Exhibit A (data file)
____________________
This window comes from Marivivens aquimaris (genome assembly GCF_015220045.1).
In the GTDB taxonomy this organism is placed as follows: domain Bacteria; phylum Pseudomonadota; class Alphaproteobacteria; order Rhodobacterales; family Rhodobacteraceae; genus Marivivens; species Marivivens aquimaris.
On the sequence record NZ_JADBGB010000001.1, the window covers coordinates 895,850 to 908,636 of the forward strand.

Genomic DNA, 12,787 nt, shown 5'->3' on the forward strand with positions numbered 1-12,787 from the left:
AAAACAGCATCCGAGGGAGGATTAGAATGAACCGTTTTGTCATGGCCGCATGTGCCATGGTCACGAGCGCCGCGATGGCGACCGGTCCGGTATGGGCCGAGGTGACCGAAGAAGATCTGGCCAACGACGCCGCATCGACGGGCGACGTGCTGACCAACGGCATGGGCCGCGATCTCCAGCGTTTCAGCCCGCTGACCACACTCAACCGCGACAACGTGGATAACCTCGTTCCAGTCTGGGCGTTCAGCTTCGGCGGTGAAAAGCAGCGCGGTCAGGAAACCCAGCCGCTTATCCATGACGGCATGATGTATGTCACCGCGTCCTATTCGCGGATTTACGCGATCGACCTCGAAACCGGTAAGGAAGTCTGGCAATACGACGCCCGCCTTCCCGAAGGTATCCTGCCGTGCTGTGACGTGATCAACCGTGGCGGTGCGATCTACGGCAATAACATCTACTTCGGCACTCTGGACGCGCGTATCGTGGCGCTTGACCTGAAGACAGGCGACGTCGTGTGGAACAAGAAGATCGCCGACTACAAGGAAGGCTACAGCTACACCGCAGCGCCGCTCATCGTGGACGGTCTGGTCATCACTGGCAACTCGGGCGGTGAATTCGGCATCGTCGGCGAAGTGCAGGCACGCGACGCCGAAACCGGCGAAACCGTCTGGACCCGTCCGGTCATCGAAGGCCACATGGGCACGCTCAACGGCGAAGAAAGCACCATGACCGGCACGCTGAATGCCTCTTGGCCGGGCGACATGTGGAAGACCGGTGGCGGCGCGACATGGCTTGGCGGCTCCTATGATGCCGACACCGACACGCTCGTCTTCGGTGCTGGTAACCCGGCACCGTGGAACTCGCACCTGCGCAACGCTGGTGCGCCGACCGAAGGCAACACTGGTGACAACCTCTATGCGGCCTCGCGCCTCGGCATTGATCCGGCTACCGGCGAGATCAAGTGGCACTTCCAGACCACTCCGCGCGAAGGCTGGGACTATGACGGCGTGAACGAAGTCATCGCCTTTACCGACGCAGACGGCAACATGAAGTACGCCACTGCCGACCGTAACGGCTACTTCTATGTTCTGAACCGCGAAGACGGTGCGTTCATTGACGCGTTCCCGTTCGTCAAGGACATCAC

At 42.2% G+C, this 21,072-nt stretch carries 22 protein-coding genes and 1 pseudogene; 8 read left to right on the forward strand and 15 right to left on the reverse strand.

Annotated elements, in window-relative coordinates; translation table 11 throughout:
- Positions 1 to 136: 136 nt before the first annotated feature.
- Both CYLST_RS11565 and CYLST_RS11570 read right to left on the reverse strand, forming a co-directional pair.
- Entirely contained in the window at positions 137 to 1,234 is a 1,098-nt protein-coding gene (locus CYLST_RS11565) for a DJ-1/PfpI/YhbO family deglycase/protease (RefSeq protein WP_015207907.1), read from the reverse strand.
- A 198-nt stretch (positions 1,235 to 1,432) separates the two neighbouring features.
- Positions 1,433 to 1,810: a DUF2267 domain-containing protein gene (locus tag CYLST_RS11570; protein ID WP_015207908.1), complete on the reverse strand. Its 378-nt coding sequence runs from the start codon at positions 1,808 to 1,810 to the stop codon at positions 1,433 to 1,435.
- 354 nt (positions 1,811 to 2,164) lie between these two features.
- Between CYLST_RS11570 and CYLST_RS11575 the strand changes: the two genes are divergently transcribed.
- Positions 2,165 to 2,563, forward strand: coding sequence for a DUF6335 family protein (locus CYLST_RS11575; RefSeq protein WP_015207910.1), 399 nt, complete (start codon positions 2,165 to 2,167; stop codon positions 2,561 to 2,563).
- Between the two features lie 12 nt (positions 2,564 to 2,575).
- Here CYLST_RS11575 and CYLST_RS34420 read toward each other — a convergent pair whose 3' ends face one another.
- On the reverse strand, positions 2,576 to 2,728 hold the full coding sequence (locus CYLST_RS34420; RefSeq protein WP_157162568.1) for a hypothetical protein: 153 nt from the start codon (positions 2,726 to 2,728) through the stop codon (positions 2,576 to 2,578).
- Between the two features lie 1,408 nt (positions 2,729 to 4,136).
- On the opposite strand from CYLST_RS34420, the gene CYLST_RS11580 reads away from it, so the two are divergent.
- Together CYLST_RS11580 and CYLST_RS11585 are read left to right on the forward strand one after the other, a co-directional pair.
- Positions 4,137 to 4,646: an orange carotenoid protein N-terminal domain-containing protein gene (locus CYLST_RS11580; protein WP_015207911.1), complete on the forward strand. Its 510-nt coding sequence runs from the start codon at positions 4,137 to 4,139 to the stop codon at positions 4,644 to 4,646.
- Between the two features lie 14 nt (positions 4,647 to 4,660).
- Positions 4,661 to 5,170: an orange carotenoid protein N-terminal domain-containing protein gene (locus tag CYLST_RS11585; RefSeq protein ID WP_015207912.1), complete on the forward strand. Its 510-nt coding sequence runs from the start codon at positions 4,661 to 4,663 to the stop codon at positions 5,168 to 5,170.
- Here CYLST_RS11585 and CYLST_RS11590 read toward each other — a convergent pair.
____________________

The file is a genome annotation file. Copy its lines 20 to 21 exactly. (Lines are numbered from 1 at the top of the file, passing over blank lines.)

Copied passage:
- On the opposite strand from CYLST_RS34420, the gene CYLST_RS11580 reads away from it, so the two are divergent.
- Together CYLST_RS11580 and CYLST_RS11585 are read left to right on the forward strand one after the other, a co-directional pair.